Rivers said he did like the impact it had on Kevin Garnett, who had 12 points and six rebounds in 31 minutes of the win over Cleveland.
“He seemed like he had more energy,” Rivers said. “It’s one game, so it’s tough thing to look at. If we play well tonight — we’ll find out in a month what it does really. It looks like he had more energy, because he had another guy covering for him and he didn’t feel like he had to do everything on defense.”
Rivers compared Bucks shot-blocker and big man Larry Sanders to Thunder big Serge Ibaka: “We should probably stop shooting when he’s right there. That would probably help, because he always blocks your shot. It’s funny, he does it to everybody. I actually told my son, Austin, when they played the Bucks, I said, ‘Hey Austin, be careful with Sanders, you get a step deep and he’ll get you.’ I think his first two shots were blocked, so I was thinking, ‘Nothing changes. No one listens.’”
|Doc Rivers goes extreme: Starts Jason Collins at center||12.19.12 at 7:37 pm ET|
After losing their third straight game Tuesday night in Chicago, Celtics coach Doc Rivers said he would continue to search for answers to shake his team out of its early season funk. On Wednesday, he followed through, replacing Courtney Lee in the starting lineup with Jason Terry, who got only two shots in Tuesday’s 100-89 loss in Chicago.
“Nothing more, until Avery [Avery Bradley] comes back,” Rivers said of the decision. “Jet just doesn’t get involved unless [Rajon Rondo] is on the floor. It has nothing to do with anybody else, it’s more to do with getting Jet more involved.”
In a more drastic measure, Rivers said Jason Collins would take over the starting center role from Kevin Garnett in order to move Garnett back to his more natural spot of big forward. The move would mean Brandon Bass would come off the bench. Bass has started 21 of Boston’s 24 games this season, including the last 16 straight.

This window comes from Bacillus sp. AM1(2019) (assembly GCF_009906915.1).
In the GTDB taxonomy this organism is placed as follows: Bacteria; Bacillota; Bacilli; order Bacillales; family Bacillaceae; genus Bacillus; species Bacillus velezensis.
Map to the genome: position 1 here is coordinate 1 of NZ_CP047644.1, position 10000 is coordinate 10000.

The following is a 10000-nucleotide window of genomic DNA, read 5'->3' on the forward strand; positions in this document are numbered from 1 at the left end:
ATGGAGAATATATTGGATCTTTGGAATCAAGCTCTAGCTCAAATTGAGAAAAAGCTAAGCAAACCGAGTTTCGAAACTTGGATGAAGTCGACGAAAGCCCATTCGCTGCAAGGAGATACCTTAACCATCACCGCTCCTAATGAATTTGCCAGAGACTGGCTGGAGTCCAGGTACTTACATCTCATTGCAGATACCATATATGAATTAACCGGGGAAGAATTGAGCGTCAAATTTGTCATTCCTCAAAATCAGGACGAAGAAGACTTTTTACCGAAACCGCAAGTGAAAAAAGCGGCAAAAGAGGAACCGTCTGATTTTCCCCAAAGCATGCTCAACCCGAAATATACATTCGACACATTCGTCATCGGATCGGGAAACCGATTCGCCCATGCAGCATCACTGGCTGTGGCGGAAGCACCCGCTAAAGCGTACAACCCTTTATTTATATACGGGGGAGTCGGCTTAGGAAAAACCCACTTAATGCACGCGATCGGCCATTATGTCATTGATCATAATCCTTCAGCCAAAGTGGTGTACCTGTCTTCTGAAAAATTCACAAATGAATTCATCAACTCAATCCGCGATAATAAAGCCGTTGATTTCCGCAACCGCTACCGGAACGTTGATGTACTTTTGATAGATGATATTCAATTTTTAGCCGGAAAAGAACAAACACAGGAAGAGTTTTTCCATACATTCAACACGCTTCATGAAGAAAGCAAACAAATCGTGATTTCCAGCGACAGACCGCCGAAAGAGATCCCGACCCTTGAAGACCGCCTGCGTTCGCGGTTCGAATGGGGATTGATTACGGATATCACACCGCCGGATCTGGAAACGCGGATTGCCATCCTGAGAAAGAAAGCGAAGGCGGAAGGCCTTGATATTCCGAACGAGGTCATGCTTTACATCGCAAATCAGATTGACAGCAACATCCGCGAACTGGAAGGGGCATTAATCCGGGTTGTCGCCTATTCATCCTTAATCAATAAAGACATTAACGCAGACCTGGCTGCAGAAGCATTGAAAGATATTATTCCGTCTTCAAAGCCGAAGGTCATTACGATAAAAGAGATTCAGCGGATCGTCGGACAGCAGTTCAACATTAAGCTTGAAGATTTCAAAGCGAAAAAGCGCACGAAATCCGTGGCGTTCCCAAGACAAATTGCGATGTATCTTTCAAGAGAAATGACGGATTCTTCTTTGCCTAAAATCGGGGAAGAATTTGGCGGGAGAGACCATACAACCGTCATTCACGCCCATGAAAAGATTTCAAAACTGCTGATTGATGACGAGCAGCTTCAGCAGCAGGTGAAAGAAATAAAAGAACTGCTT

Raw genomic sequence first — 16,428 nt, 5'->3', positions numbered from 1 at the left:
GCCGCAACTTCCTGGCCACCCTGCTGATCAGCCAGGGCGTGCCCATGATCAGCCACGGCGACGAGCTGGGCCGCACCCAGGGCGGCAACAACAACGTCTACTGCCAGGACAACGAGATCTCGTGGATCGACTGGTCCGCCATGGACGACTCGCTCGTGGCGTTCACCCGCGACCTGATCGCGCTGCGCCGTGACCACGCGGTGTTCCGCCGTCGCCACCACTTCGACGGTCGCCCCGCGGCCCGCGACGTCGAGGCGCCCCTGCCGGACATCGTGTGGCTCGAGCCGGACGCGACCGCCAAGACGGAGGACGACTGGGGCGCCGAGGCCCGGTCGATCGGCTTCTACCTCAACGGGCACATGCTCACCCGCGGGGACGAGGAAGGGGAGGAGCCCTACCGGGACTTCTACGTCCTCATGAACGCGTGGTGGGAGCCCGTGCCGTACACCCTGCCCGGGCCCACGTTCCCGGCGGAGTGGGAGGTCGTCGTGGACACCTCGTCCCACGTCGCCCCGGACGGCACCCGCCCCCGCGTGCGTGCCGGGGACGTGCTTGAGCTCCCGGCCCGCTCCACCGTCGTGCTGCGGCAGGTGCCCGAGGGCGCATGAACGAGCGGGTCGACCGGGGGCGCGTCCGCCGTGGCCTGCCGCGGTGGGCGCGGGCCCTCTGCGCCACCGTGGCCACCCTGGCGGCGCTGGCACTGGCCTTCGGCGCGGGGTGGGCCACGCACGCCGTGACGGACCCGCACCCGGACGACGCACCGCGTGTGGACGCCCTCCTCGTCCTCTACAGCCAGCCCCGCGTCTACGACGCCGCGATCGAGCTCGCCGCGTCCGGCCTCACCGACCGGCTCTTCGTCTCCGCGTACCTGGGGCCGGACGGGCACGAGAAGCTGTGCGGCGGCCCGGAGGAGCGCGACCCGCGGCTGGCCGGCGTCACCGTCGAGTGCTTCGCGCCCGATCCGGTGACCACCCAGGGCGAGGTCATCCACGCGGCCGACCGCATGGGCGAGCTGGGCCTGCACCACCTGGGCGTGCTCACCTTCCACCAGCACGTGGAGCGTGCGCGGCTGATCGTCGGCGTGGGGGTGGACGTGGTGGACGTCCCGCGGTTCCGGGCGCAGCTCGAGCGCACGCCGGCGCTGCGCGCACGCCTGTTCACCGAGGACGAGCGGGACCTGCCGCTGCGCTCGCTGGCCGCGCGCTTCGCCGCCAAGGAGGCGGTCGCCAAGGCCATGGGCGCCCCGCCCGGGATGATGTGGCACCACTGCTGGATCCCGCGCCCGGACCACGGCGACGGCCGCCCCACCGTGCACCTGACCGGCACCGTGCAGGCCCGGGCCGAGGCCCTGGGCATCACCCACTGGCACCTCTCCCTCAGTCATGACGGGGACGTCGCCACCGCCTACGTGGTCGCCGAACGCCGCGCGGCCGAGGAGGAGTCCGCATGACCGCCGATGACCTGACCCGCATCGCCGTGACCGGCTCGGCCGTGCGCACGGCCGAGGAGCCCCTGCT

“Just because of his size,” Rivers said in explaining the move for the 7-foot, 255-pound big man. “[Coaching staff] has been talking about it a lot but just haven’t done it. We’ve just been trying to find ways of getting Kevin off the ‘5’ spot all game. Right now, even when we put the other guys in, the same [opposing players] are guarding him and the only way you can force the action is with Jason.”
If Rivers sticks with the new starting lineup, Celtics fans can expect to see Rondo and Terry in the backcourt until Avery Bradley returns in early January, with Garnett and Paul Pierce at the forward spots and Collins at center.
|Danny Darko: What do Celtics see in center’s future?||09.26.12 at 12:14 pm ET|
Just because Celtics owner Steve Pagliuca says the Celtics can roll out five or six 7-footers doesn’t make it true.
Sure, since the addition of Darko Milicic on a one-year, $1.2 million veteran minimum contract, the C’s feature three legit 7-footers (Milicic, Jason Collins, Fab Melo) and Kevin Garnett, who insists he’s 6-foot-11 but had a bird’s-eye view of Nenad Krstic‘s receding hairline. Throw in 6-foot-10 Chris Wilcox, and Pags isn’t far off. That group could give forwards Brandon Bass, Jared Sullinger and Jeff Green a Napoleonic complex.
Still, the Celtics can roll out all the bigs they want. That doesn’t necessarily mean they’ll be any good. We heard the same rhetoric when the C’s entered the 2010-11 NBA season with Shaquille O’Neal, Kendrick Perkins, Jermaine O’Neal and Semih Erden at the 5. So, what should the Celtics expect from these pillars of Boston?